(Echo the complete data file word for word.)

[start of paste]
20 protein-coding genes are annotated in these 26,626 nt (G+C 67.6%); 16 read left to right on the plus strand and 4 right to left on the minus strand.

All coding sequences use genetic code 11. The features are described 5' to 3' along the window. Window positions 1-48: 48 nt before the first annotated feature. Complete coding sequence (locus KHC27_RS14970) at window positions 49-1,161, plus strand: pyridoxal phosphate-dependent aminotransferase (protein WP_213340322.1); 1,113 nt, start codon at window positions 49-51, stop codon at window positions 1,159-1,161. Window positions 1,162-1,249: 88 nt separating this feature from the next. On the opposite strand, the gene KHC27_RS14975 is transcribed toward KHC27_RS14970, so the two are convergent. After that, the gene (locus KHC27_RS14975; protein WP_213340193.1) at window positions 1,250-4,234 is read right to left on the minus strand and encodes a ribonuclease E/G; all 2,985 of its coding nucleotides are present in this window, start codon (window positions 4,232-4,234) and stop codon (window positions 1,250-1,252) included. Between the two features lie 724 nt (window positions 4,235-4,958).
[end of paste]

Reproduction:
20 protein-coding genes are annotated in these 26,626 nt (G+C 67.6%); 16 read left to right on the plus strand and 4 right to left on the minus strand.

All coding sequences use genetic code 11. The features are described 5' to 3' along the window. Window positions 1-48: 48 nt before the first annotated feature. Complete coding sequence (locus KHC27_RS14970) at window positions 49-1,161, plus strand: pyridoxal phosphate-dependent aminotransferase (protein WP_213340322.1); 1,113 nt, start codon at window positions 49-51, stop codon at window positions 1,159-1,161. Window positions 1,162-1,249: 88 nt separating this feature from the next. On the opposite strand, the gene KHC27_RS14975 is transcribed toward KHC27_RS14970, so the two are convergent. After that, the gene (locus KHC27_RS14975; protein WP_213340193.1) at window positions 1,250-4,234 is read right to left on the minus strand and encodes a ribonuclease E/G; all 2,985 of its coding nucleotides are present in this window, start codon (window positions 4,232-4,234) and stop codon (window positions 1,250-1,252) included. Between the two features lie 724 nt (window positions 4,235-4,958).